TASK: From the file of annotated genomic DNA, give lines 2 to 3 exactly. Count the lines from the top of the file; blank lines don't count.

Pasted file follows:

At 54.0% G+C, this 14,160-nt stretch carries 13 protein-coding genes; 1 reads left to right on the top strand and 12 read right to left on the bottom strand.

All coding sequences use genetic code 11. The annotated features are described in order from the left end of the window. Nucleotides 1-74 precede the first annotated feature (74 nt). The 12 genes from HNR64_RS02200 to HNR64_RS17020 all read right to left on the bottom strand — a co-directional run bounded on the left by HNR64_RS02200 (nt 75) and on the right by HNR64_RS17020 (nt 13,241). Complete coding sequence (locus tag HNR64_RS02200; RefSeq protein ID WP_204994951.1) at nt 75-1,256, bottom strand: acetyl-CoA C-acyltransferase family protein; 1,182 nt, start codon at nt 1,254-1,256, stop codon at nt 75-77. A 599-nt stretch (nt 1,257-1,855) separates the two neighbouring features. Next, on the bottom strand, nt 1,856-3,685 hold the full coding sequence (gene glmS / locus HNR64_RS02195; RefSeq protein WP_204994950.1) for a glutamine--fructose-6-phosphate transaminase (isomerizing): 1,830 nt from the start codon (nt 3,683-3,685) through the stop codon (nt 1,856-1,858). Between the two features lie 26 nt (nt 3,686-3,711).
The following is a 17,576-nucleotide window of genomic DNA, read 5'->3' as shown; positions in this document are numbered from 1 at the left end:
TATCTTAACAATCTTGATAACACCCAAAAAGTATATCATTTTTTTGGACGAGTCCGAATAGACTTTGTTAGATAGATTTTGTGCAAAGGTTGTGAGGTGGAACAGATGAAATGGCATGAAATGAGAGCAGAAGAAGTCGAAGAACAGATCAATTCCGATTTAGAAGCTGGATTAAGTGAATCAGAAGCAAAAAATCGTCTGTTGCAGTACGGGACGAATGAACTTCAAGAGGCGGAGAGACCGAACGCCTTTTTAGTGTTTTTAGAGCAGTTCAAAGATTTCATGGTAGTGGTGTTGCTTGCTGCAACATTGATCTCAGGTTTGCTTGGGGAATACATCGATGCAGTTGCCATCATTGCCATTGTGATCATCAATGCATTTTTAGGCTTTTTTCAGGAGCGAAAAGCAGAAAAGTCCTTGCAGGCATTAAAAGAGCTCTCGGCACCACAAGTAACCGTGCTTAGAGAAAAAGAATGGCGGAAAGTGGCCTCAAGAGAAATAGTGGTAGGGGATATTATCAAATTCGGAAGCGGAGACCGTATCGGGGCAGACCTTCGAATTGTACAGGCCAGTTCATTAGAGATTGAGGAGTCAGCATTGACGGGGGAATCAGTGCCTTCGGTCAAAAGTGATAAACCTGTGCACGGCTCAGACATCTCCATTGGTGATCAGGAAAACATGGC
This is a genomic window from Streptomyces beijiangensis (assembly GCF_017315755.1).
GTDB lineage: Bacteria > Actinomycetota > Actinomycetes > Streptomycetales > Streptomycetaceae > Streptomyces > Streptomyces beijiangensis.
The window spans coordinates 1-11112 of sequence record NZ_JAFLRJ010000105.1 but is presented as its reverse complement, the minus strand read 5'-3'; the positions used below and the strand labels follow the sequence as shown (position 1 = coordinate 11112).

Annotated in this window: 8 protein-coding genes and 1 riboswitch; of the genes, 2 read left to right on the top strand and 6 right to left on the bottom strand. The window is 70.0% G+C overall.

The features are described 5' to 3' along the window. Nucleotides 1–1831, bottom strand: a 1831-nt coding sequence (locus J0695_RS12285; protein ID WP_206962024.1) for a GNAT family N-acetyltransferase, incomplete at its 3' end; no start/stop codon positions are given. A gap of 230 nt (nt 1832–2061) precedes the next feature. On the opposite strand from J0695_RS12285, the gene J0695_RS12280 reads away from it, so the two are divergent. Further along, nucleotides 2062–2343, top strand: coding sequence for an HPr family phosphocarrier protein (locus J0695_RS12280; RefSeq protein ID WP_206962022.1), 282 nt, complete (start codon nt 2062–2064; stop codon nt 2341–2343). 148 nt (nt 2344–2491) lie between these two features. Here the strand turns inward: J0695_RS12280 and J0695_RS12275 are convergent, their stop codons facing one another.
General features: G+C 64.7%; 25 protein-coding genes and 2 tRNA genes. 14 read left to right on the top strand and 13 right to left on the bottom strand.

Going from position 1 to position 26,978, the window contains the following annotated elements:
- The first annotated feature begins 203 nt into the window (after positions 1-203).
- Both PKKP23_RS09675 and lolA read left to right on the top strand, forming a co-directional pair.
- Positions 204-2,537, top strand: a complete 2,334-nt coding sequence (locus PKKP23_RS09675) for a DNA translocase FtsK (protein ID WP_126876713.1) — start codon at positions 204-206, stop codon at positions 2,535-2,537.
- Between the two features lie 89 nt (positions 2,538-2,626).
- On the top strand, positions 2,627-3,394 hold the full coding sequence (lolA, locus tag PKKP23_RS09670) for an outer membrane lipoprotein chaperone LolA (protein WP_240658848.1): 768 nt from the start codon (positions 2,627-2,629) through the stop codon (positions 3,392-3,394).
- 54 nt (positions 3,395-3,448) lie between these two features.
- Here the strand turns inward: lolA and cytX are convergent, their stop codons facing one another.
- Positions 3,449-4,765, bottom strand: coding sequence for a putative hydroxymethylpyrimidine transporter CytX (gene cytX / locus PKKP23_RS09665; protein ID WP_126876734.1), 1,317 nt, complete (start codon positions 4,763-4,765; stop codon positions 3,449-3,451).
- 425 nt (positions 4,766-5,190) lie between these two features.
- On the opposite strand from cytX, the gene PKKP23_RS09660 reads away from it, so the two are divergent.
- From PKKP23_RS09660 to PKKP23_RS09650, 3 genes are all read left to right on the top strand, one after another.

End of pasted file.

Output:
All coding sequences use genetic code 11. The annotated features are described in order from the left end of the window. Nucleotides 1-74 precede the first annotated feature (74 nt). The 12 genes from HNR64_RS02200 to HNR64_RS17020 all read right to left on the bottom strand — a co-directional run bounded on the left by HNR64_RS02200 (nt 75) and on the right by HNR64_RS17020 (nt 13,241). Complete coding sequence (locus tag HNR64_RS02200; RefSeq protein ID WP_204994951.1) at nt 75-1,256, bottom strand: acetyl-CoA C-acyltransferase family protein; 1,182 nt, start codon at nt 1,254-1,256, stop codon at nt 75-77. A 599-nt stretch (nt 1,257-1,855) separates the two neighbouring features. Next, on the bottom strand, nt 1,856-3,685 hold the full coding sequence (gene glmS / locus HNR64_RS02195; RefSeq protein WP_204994950.1) for a glutamine--fructose-6-phosphate transaminase (isomerizing): 1,830 nt from the start codon (nt 3,683-3,685) through the stop codon (nt 1,856-1,858). Between the two features lie 26 nt (nt 3,686-3,711).
The following is a 17,576-nucleotide window of genomic DNA, read 5'->3' as shown; positions in this document are numbered from 1 at the left end: